Mr. Speaker, in 1980 the little Vancouver Island town of Chemainus was suffering economic hardship. The community's major industry had suffered a severe blow with a slumping lumber trade and the plant closure of MacMillan-Bloedel's 120-year old sawmill.
However, since those dark days the town has become an inspiration for all Canadian communities because of its bootstrap tourism project. Chemainus is now known as the little town that did for its outdoor murals that have seen tourism become a multi-million industry. Four hundred thousand tourists from around the world flocked to Chemainus last year to see its 32 murals.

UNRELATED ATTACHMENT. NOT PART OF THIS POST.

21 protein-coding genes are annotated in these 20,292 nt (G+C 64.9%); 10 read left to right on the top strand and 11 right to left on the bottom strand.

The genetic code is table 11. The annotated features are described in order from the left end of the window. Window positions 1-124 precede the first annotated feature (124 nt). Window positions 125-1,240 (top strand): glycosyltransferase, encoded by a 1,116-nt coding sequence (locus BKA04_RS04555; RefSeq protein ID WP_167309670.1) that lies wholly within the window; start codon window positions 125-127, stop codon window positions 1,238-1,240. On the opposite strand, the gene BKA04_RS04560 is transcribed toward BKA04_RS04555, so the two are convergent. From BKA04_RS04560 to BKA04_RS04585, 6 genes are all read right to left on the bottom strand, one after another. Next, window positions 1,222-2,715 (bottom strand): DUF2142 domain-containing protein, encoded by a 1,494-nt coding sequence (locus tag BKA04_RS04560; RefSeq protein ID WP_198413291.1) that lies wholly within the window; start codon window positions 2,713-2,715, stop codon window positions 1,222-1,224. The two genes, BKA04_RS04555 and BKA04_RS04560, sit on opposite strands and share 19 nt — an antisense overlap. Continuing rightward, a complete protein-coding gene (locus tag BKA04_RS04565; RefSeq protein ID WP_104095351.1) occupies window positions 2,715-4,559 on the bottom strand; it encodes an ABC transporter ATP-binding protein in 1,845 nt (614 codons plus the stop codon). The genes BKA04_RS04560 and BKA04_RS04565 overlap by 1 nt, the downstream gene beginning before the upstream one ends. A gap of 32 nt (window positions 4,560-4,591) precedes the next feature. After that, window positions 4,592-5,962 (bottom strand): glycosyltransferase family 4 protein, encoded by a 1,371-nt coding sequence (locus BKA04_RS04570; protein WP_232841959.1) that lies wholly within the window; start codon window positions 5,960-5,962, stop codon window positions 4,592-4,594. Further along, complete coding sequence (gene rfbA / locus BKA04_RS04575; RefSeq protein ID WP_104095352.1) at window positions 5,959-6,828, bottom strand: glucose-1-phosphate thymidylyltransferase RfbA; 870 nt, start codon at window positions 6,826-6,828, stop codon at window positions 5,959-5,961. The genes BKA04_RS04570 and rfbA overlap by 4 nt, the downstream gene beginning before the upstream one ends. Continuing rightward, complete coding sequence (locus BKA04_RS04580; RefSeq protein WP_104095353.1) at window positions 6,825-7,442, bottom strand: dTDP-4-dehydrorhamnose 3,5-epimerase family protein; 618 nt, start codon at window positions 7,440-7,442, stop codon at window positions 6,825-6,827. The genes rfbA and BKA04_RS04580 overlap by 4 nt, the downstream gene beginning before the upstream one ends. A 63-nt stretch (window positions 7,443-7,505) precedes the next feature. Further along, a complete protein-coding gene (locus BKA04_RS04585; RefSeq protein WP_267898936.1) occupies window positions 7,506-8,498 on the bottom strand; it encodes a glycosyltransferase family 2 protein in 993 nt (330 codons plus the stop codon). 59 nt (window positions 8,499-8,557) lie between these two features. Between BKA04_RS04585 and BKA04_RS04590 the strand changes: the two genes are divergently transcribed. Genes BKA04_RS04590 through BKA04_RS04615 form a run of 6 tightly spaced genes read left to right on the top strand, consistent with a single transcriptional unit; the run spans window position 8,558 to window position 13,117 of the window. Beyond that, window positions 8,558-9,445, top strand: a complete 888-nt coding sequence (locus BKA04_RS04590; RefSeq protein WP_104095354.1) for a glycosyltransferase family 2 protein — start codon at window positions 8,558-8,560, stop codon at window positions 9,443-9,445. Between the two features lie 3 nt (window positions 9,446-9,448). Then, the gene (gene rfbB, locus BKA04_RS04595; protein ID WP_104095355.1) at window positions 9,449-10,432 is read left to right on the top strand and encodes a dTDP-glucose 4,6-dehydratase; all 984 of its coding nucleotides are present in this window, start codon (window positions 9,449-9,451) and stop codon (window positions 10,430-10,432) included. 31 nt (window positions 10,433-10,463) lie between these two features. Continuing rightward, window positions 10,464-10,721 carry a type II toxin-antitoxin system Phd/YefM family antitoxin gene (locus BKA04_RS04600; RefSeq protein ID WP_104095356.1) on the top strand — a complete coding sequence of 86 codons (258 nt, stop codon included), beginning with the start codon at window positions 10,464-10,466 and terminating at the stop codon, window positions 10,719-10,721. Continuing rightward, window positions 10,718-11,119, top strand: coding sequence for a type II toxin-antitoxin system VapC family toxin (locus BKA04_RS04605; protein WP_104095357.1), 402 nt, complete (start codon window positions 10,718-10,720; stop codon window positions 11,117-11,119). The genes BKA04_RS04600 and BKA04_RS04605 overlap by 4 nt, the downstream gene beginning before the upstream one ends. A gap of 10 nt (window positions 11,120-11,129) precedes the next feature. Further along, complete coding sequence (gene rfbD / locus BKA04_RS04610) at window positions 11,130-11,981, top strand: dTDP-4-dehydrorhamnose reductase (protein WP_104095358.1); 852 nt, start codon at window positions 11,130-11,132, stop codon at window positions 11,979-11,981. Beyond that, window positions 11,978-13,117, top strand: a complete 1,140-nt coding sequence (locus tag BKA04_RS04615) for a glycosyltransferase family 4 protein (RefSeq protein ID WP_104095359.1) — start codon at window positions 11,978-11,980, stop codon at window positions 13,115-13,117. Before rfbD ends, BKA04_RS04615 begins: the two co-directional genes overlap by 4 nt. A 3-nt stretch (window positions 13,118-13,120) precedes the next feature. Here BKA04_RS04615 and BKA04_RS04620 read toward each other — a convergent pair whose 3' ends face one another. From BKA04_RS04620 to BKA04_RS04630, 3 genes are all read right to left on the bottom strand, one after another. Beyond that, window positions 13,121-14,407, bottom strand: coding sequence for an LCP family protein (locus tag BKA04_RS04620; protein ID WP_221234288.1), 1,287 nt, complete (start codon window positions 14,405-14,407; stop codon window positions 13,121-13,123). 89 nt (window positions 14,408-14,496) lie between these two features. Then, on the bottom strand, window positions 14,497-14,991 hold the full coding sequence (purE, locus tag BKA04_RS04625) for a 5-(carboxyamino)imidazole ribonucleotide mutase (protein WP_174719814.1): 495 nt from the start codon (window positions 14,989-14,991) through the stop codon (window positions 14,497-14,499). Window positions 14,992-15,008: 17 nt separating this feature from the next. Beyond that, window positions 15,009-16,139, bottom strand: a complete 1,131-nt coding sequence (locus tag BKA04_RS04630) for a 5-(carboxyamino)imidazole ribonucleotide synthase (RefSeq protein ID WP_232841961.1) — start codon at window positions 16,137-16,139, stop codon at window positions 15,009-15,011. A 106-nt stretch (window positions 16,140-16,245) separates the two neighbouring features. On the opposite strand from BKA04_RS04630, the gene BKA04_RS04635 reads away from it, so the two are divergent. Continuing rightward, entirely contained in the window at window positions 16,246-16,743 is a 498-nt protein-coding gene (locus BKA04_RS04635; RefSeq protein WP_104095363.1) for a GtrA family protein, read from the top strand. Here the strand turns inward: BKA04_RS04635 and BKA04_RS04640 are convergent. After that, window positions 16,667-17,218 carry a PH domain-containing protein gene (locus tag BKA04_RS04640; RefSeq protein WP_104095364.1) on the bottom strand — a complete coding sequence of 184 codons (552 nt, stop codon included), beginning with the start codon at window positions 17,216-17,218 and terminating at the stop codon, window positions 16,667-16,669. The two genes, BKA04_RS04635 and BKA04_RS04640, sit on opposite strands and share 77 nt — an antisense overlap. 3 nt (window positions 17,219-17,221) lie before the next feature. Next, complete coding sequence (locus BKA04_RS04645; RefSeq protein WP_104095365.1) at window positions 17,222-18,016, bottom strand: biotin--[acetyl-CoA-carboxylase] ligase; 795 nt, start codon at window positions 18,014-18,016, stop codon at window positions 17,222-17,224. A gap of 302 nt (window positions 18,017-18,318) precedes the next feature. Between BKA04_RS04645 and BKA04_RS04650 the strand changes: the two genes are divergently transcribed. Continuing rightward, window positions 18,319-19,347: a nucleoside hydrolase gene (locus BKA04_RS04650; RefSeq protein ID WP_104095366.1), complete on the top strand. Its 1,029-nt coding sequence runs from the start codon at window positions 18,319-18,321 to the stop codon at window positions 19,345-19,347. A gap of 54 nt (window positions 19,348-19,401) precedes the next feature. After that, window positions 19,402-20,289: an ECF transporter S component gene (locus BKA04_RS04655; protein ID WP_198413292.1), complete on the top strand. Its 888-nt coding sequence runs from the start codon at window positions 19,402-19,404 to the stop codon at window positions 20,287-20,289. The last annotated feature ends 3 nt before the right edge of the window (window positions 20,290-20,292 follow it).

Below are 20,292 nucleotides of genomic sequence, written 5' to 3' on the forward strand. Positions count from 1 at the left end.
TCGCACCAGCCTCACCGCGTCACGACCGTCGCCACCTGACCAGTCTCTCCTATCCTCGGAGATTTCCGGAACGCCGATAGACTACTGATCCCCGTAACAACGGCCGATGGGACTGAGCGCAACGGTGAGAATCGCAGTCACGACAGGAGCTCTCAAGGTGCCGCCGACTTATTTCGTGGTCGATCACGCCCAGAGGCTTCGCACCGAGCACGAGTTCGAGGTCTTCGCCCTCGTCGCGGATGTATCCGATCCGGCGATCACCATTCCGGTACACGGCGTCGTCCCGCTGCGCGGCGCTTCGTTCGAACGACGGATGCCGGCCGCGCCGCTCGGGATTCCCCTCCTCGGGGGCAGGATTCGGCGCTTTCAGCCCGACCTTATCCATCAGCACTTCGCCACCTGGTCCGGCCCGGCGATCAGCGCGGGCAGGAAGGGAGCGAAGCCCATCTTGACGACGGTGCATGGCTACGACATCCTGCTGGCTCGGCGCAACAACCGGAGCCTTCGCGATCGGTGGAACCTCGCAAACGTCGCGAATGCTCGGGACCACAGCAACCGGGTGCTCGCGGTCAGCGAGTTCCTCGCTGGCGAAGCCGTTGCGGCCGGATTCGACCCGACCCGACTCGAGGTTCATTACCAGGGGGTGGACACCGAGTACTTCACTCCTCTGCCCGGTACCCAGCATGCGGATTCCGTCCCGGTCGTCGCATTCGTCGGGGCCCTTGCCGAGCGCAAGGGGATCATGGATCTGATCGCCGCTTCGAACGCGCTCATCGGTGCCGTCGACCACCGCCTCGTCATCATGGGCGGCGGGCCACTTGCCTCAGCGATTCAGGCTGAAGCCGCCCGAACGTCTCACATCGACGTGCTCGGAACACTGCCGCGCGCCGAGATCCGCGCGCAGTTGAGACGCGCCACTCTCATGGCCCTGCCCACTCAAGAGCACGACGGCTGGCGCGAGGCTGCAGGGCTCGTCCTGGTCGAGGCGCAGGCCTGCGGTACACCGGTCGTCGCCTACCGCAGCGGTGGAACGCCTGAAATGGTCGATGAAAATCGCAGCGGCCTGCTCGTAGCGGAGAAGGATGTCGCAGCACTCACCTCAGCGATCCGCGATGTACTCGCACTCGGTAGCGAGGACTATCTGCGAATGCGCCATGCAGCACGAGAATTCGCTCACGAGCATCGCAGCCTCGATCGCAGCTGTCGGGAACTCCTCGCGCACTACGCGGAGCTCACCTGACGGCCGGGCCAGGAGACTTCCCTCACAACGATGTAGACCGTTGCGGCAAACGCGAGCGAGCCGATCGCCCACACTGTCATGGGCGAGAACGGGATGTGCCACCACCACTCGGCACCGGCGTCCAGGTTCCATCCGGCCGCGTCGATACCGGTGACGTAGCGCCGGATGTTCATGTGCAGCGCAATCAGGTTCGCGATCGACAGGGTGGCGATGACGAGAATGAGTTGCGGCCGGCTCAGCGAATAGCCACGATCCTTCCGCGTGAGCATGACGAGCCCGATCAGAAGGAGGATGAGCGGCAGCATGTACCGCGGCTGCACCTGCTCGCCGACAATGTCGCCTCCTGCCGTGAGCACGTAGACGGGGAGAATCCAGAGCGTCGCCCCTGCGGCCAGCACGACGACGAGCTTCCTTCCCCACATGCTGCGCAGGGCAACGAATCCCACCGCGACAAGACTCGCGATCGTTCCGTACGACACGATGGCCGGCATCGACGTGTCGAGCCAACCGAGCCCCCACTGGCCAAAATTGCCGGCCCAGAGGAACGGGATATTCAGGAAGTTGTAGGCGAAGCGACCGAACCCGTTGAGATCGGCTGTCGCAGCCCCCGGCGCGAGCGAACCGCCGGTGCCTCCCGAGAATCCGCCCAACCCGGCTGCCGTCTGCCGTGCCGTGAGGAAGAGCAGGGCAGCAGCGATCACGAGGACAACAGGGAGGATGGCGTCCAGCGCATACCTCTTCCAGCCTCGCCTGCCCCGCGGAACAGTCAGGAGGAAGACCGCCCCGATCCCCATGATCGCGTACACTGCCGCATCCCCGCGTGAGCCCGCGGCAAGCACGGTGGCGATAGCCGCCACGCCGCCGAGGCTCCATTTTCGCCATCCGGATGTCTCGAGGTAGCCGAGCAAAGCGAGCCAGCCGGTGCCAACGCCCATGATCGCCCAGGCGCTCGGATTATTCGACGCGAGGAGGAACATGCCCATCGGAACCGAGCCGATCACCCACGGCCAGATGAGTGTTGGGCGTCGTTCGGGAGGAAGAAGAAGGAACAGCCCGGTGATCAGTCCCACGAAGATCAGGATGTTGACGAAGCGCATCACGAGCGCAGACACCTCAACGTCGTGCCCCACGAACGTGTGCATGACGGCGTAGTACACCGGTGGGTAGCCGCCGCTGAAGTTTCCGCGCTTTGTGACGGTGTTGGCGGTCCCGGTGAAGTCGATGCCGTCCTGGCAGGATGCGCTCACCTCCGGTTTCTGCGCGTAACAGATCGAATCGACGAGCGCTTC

Recently the architect of the Chemainus murals, Karl Schutz, was in London where he accepted the prestigious British Airways Tourism for Tomorrow Award for the America's, beating out 120 others.
I congratulate Mr. Schutz and all the enterprising citizens of Chemainus, which is now the mural capital of Canada if not the world.